My wife went next; her motherly habits already kicking in. She grabbed the stomp medical bag, machete, sawyer water filter, seed vault, a GPS, and Bear Grills flint fire starter kit. The kids asked her why she picked the medical bag. They were adamant that there was not enough room for the rest of the items she picked and this was not smart. Then they realized how many things in the medical bag were in the pile that would have counted as one of their five choices. They also became aware that Mommy was ultra-resourceful when she was able to attach all but one item she picked to the outside of the MOLLE gear bag.
Next was my turn. I chose the bigger 5-day assault bag and grabbed the tomahawk, snare kit, sawyer filter, compass, and ammunition. At this point I explained to them that in a real emergency situation, we would already have our bags packed, and it would have much more in it than just those five items. To finish off the game, I asked them to get one non-survival item that they would miss and would like to take. The kids ran upstairs and brought down their favorite toys. Makayla brought her American girl doll. Mackenzie selected her toy dog that walks and barks. Joe brought Legos.
At this juncture, I was stumped. I obviously didn’t think this one through. How do you tell a little girl, who just got her most wanted item for the last three years this Christmas that she could not bring a noisy, yappy WHITE toy dog with her? Needless to say, she was heartbroken. Her American girl doll was the second choice, but she was disappointed. Joe was a little easier. I had him put his Legos in a plastic container and jump up and down. It made way too much noise, and he understood. So, he went and picked another item.
I took this opportunity to explain how it will be hard giving up a lot of things we love, but that we would all have to make tough choices and sacrifices. This little game can be expanded to include building an entire bug out bag (BOB) for individuals, bags and plans to accommodate the needs of an entire family like mine, or even going deeper and find a way to build redundancy into packing bags for the family. Other games to try for different segments in prepping are below:
* Evacuation drills. Make this a game for everyone. This kind of drill happens weekly on offshore vessels. Let your family know that at some point in the week, an alarm will sound and from that point everyone has 5-10 minutes to be out front with their BOBs. You can adjust the time and parameters to fit different scenarios.
* Short notice storm drills. This scenario would prepare the family for a stay-on-site emergency. The focus here will be to pre-educate everyone on the different safety items and areas within the home so everyone can react quickly. For example, knowing where all fire extinguishers are and how to properly use them. Have everyone bring their assigned items as quickly as possible to the safe gathering area. Proper clothing and shoes are important here also. In the case of tornados, which allow for minimal response time for your family and extreme wait times for first responders, it is essential that you have foot and body protection, along with food, water, and a small medical kit. Having the preplanned meeting area as well as assigning each person with grabbing particular items will allow for quicker response, accountability, and assurance that nothing and no one is left behind.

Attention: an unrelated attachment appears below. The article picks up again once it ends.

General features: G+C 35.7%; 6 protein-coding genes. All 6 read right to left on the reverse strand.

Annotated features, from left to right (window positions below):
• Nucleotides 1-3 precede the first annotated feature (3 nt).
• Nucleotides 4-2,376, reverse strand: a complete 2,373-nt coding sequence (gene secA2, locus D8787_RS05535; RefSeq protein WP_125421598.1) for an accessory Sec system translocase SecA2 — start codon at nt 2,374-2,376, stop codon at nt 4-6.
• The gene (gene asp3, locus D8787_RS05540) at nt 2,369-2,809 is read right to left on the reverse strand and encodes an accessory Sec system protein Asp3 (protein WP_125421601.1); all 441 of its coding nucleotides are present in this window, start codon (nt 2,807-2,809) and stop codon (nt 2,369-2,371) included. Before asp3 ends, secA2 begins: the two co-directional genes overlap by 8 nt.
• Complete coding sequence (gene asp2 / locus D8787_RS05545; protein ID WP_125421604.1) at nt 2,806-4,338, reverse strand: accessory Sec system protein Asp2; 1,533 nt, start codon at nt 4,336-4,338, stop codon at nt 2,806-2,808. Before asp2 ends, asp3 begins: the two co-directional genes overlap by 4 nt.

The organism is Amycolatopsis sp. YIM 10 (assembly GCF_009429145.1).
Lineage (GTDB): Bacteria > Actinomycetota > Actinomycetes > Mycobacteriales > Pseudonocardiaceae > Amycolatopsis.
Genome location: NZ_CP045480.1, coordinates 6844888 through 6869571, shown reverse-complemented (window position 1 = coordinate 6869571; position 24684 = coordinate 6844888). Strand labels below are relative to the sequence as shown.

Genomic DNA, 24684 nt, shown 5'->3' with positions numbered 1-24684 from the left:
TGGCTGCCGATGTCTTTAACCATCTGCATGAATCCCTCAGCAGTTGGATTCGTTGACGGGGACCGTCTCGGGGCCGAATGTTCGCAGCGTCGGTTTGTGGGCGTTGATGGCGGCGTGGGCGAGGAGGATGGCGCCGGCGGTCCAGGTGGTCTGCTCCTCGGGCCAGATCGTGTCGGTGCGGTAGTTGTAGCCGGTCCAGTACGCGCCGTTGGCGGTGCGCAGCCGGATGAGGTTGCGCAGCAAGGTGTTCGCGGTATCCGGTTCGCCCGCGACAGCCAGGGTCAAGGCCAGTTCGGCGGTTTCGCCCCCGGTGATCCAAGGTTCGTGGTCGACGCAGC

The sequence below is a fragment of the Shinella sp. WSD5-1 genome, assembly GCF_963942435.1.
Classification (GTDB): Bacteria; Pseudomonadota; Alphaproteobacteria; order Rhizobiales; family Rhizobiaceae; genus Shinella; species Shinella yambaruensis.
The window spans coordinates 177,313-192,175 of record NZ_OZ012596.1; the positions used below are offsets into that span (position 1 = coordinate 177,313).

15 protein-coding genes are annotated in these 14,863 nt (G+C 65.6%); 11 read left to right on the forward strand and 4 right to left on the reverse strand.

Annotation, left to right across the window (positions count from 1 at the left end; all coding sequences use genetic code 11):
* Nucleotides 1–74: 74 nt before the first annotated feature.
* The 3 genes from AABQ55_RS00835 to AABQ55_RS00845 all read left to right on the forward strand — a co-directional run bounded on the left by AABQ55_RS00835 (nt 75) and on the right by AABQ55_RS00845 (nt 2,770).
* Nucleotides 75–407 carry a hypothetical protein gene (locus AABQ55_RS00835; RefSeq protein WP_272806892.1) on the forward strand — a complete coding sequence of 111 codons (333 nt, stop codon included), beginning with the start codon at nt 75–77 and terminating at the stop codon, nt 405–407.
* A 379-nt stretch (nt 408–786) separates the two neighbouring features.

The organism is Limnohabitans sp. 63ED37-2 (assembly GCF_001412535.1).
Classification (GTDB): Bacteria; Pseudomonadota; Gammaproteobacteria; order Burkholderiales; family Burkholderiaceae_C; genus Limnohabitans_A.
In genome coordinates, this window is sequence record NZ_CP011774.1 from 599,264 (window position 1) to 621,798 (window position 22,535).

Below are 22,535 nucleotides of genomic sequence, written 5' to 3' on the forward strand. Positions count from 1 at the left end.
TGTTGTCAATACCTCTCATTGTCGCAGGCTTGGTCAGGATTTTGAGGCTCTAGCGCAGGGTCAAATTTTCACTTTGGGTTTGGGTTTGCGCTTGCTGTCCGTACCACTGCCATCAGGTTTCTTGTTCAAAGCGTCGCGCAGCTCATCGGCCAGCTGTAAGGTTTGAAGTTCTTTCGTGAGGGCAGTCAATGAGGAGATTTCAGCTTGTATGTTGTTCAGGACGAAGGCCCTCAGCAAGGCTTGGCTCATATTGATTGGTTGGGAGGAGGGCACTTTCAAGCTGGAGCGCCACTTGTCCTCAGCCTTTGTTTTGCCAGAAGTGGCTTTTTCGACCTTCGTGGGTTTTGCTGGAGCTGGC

* Long survival hikes. In the event that you and your family are in or near a big city and homesteading isn’t an option, it is important to have a bug out plan in place. You should have a backup just in case vehicles are not an option. For instance, in an EMP situation, you have waited so long that the escape routes are jammed. In this situation if staying isn’t an option, you must be ready to walk it out. With small children like mine, setting a realistic range in getting to safety is a huge factor to consider. Within 100 miles is ideal. Children who are not extremely active would have a difficult time with this. Grabbing your go bag and hitting some trails on a sunny day will help to familiarize everyone with what bugging out on foot would be like.
There are a ton of variations and ways to prepare. Practice like you play. Take it seriously, but at the same time this isn’t the military, so keep it fun and some humor involved. My family has taken this new passion of mine and embraced it because they see how important their lives and safety are to me. They understand that life isn’t always iPods and pizza. Over the summer we have made plans to do more camping and hiking, start scouts, participate in more hunting and fishing, and generally be without modern electronics. Changing the mindset of our children and family early is important. Teach them how to survive without depending on outsiders. Playing simple games like this and others and doing dry runs and drills also helps build a sense of urgency.
One thing I feel I should mention, never wait until zero hour to pack. It’s great to get motivated and go buy and stock all the gear for your bag, but if it’s not organized and packed, you will more than likely forget an essential piece of gear when you’re in a hurry. Have everything stowed and ready so that all you need to do is grab and go.
The Boy Scouts sure did get it right when they coined the phrase “Always be prepared”. No matter what SHTF situation you believe will happen, it’s important to prep for anything. That means all your basic needs should be considered. There are many different levels of prepping and countless strategies to consider. Starting down this road can be very confusing, expensive, and engrossing. Just take it one step, one day, one item at a time. This blog has more than enough study material and is just as much an asset for preppers as most items in your bag. Study, learn and, most certainly, keep prepping.